The discount retailer renovated personal computer displays in 1,200 of its 3,600 U.S. stores to make them more like Best Buy, USA Today reports.
Wal-Mart is also refurbishing other stores, broadening its product selection and doing a series of rock bottom pricing promotions starting Sunday, the Bentonville, Ark., firm says.
For instance, it will sell a Hewlett-Packard Co. laptop running Windows Vista with 3 gigabytes of memory and a 160-gigabyte hard drive for $298. Or an Acer Inc. Vista OS laptop with an eight-hour battery, 3 gigabytes of memory and a 320-gigabyte hard drive for $548.
Wal-Mart, which has prospered as the recession increased consumers' price sensitivity, sees slumping sales at electronics and office-supply chains as a ripe opportunity, senior entertainment Vice President Gary Severson says.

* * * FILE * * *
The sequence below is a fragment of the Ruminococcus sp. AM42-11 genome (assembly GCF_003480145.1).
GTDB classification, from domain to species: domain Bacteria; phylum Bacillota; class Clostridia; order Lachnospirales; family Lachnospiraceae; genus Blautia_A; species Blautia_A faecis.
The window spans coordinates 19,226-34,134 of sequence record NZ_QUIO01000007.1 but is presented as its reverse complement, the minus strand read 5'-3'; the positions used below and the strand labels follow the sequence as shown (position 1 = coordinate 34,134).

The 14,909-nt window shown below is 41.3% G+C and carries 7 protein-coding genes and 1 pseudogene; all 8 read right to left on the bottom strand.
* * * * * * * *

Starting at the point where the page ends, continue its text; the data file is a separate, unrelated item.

"We believe we can move the needle for us as a laptop destination," he tells the newspaper.
A challenge for the retailer is to attract more than finicky bargain hunters, USA Today says.
A recent Interactive Data Corp. survey of 1,000 consumers shows PC buyers much prefer shopping at computer and electronics stores or buying directly from the PC manufacturer.
Knowledgeable sales staffs and follow-up customer service are also major considerations, the survey found.
Even Best Buy, the leading U.S. electronics retailer, has struggled to create a satisfactory in-store PC shopping experience, NPD Group Inc. analyst Stephen Baker tells the newspaper.
"Wal-Mart is a big supermarket for everything," says IDC tech industry researcher David Daoud says. "I'm skeptical that it is going to be able to sustain this over time, because you need a totally different infrastructure."